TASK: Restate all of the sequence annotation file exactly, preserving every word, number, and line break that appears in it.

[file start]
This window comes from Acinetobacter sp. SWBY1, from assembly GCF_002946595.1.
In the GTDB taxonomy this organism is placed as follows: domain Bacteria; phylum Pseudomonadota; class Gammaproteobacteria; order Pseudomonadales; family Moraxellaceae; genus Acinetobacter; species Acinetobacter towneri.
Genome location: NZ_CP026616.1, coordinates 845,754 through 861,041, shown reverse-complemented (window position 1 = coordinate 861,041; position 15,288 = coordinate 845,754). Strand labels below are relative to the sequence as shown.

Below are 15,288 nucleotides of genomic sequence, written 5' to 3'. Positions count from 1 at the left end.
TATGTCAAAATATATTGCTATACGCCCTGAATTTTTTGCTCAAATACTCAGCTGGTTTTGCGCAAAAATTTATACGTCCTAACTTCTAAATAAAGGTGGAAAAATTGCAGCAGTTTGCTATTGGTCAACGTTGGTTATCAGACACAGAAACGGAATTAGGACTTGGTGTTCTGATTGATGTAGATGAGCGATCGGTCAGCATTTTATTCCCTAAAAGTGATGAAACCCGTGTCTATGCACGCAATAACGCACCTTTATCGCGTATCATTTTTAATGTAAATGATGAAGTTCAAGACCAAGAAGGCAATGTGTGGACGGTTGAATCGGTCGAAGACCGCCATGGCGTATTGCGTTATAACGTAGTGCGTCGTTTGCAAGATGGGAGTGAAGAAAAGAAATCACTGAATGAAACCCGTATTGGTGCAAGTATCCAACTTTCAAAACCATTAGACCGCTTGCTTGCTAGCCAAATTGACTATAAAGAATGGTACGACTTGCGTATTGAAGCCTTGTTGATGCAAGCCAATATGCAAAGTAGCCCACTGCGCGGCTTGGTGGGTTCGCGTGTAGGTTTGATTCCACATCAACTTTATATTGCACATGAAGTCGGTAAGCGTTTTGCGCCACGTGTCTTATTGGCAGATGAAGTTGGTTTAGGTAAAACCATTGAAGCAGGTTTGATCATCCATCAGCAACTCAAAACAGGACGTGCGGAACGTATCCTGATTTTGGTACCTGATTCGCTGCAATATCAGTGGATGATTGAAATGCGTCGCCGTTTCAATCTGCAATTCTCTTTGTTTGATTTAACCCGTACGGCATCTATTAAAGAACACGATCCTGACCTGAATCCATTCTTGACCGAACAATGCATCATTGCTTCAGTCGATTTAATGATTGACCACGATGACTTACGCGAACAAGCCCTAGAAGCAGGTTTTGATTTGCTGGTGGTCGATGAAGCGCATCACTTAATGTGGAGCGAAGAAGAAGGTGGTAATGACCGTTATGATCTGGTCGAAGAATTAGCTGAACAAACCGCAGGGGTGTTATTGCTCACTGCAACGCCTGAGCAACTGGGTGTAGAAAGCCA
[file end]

This window comes from Acinetobacter sp. SWBY1, from assembly GCF_002946595.1.
In the GTDB taxonomy this organism is placed as follows: domain Bacteria; phylum Pseudomonadota; class Gammaproteobacteria; order Pseudomonadales; family Moraxellaceae; genus Acinetobacter; species Acinetobacter towneri.
Genome location: NZ_CP026616.1, coordinates 845,754 through 861,041, shown reverse-complemented (window position 1 = coordinate 861,041; position 15,288 = coordinate 845,754). Strand labels below are relative to the sequence as shown.

Below are 15,288 nucleotides of genomic sequence, written 5' to 3'. Positions count from 1 at the left end.
TATGTCAAAATATATTGCTATACGCCCTGAATTTTTTGCTCAAATACTCAGCTGGTTTTGCGCAAAAATTTATACGTCCTAACTTCTAAATAAAGGTGGAAAAATTGCAGCAGTTTGCTATTGGTCAACGTTGGTTATCAGACACAGAAACGGAATTAGGACTTGGTGTTCTGATTGATGTAGATGAGCGATCGGTCAGCATTTTATTCCCTAAAAGTGATGAAACCCGTGTCTATGCACGCAATAACGCACCTTTATCGCGTATCATTTTTAATGTAAATGATGAAGTTCAAGACCAAGAAGGCAATGTGTGGACGGTTGAATCGGTCGAAGACCGCCATGGCGTATTGCGTTATAACGTAGTGCGTCGTTTGCAAGATGGGAGTGAAGAAAAGAAATCACTGAATGAAACCCGTATTGGTGCAAGTATCCAACTTTCAAAACCATTAGACCGCTTGCTTGCTAGCCAAATTGACTATAAAGAATGGTACGACTTGCGTATTGAAGCCTTGTTGATGCAAGCCAATATGCAAAGTAGCCCACTGCGCGGCTTGGTGGGTTCGCGTGTAGGTTTGATTCCACATCAACTTTATATTGCACATGAAGTCGGTAAGCGTTTTGCGCCACGTGTCTTATTGGCAGATGAAGTTGGTTTAGGTAAAACCATTGAAGCAGGTTTGATCATCCATCAGCAACTCAAAACAGGACGTGCGGAACGTATCCTGATTTTGGTACCTGATTCGCTGCAATATCAGTGGATGATTGAAATGCGTCGCCGTTTCAATCTGCAATTCTCTTTGTTTGATTTAACCCGTACGGCATCTATTAAAGAACACGATCCTGACCTGAATCCATTCTTGACCGAACAATGCATCATTGCTTCAGTCGATTTAATGATTGACCACGATGACTTACGCGAACAAGCCCTAGAAGCAGGTTTTGATTTGCTGGTGGTCGATGAAGCGCATCACTTAATGTGGAGCGAAGAAGAAGGTGGTAATGACCGTTATGATCTGGTCGAAGAATTAGCTGAACAAACCGCAGGGGTGTTATTGCTCACTGCAACGCCTGAGCAACTGGGTGTAGAAAGCCA